In the summer right before I graduated from Notre Dame with a masters degree in theology, I interviewed for an editorial job at St. Anthony Messenger. I didn’t get it.
So when John and another editor, Susan, came to interview me, I asked them both how long they had been there and told them how I applied for a job at St. Anthony Messenger right out of school. Susan said she was hired in the summer of 1994, and then I realized that we both interviewed for the same job and she got it. I wanted to be mean to her, but I couldn’t since she was so nice. Ah, God’s wicked sense of humor. To get to the story, click here. I’ve excepted the beginning. There are a few videos too of my story, etc.
THERE WAS A MOMENT in Therese Borchard’s life when she found herself crouched in a closet, terrified, with her kids in front of the TV in the other room. The bouts of depression and anxiety she had fought since she was a teenager—the same depression that had led her aunt-godmother to suicide—had become unbearable to her.
Eric, her husband of 10 years, persuaded Therese to allow him to take her to the hospital for help. That trip to Johns Hopkins in Baltimore was the beginning of a journey that led Therese to become one of this nation’s leading advocates for people with manic depression. You sometimes can find her books Beyond Blue or The Pocket Therapist on the racks at stores nationally; she’s been interviewed for Psychology Today, among other magazines, and has been a guest on national television shows.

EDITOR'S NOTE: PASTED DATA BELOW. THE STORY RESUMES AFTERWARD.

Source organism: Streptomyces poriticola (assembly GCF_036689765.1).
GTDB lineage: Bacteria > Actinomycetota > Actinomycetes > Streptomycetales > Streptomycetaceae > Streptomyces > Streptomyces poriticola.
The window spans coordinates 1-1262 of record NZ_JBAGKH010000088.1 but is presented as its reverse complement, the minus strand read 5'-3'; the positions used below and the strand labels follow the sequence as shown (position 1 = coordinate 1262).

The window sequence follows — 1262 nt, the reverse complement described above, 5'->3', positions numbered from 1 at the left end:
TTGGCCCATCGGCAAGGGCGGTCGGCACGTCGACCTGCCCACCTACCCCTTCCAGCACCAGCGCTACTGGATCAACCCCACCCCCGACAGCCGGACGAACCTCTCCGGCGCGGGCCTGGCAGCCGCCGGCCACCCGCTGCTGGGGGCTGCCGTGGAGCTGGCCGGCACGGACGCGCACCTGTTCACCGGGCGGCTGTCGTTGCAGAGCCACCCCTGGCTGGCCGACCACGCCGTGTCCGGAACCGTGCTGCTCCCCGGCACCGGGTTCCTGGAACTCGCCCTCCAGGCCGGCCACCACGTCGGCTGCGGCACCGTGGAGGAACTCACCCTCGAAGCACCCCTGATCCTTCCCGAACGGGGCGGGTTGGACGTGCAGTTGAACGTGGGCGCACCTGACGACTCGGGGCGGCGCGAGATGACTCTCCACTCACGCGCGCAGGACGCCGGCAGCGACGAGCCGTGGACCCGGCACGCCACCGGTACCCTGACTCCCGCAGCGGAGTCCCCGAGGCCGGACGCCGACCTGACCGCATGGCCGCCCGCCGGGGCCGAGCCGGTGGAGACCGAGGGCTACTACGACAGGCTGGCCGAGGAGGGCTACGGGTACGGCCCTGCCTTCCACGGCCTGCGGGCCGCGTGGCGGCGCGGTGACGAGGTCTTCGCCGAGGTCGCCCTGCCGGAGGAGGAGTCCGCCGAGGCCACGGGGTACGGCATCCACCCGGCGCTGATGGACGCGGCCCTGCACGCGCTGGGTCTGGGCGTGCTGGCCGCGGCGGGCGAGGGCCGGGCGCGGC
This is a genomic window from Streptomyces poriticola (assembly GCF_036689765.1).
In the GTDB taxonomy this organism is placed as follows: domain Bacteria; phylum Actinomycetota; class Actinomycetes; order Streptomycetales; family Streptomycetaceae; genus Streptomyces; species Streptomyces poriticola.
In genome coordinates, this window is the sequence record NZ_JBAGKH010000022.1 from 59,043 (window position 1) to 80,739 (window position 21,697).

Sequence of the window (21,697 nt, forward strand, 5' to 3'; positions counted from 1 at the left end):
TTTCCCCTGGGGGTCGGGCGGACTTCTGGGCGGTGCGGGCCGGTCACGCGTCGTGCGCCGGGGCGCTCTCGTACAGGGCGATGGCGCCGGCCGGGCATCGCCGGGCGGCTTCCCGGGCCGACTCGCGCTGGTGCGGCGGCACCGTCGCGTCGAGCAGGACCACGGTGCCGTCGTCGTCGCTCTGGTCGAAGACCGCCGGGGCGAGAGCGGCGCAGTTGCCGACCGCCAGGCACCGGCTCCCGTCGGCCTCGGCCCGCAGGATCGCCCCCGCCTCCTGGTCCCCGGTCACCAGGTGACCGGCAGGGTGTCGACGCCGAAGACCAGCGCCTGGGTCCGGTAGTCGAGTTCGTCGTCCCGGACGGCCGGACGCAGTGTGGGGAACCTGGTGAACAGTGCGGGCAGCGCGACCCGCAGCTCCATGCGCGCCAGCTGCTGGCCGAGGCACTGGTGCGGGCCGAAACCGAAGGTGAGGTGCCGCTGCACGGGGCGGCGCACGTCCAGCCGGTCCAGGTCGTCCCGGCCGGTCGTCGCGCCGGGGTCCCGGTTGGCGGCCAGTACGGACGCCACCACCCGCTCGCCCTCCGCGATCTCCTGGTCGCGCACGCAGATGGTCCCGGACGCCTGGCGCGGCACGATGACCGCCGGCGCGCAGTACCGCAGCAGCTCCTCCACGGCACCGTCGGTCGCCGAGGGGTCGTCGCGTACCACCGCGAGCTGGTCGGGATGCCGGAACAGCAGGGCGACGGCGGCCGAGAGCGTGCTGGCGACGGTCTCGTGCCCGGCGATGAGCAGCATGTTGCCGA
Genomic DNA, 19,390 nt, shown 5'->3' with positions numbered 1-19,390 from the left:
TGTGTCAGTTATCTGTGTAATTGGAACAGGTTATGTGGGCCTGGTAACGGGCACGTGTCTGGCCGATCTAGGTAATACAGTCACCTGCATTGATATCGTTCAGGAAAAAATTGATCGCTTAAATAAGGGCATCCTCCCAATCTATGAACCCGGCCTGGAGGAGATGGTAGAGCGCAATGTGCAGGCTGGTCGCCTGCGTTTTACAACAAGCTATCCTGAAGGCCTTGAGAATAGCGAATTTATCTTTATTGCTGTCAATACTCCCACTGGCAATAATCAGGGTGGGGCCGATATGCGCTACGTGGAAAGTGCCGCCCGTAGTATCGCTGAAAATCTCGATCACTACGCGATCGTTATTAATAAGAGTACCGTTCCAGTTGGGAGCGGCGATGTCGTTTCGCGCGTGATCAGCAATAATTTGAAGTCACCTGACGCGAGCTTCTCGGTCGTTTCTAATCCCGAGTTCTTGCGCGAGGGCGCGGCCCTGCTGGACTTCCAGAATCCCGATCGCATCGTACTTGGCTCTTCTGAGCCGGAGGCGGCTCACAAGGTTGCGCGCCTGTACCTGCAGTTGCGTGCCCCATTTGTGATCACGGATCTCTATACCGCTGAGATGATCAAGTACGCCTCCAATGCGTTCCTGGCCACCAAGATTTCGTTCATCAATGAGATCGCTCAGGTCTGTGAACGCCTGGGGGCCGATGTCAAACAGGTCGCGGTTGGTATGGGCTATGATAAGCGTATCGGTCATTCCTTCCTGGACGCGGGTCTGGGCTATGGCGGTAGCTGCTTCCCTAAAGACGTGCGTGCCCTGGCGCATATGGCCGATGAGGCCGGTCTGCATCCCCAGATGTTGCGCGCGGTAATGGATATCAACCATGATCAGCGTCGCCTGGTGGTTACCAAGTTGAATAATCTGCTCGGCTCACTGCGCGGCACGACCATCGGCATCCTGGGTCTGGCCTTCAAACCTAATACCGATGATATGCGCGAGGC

But she is most known on the Internet, at a Web site of many religions called www.beliefnet.com, where she blogs and interacts with online visitors. Hers is an advocacy of caring.
“It was my Catholic faith that saved me,” Therese says unabashedly, as Eric helps two children up the stairs toward bed. At home in Annapolis, Maryland, Therese shares her story of faith, struggle, how she found a way to cope and how she now helps others. Faith is clearly at the heart of her story.
Bipolar disorder, the more accurate name for what has been called manic depression, is now known as a “spectrum disorder,” one that exists in all sorts of severity. It can be a mild cycle of ups and downs, looking more like grumpiness or sadness contrasted with superstar performance. It’s usually worse than that, going as far as days in bed contrasted with hallucinations and requiring hospitalization. In Therese’s case, it is a severe, disabling disorder, though hers is kept at bay through a combination of medical help and self-management.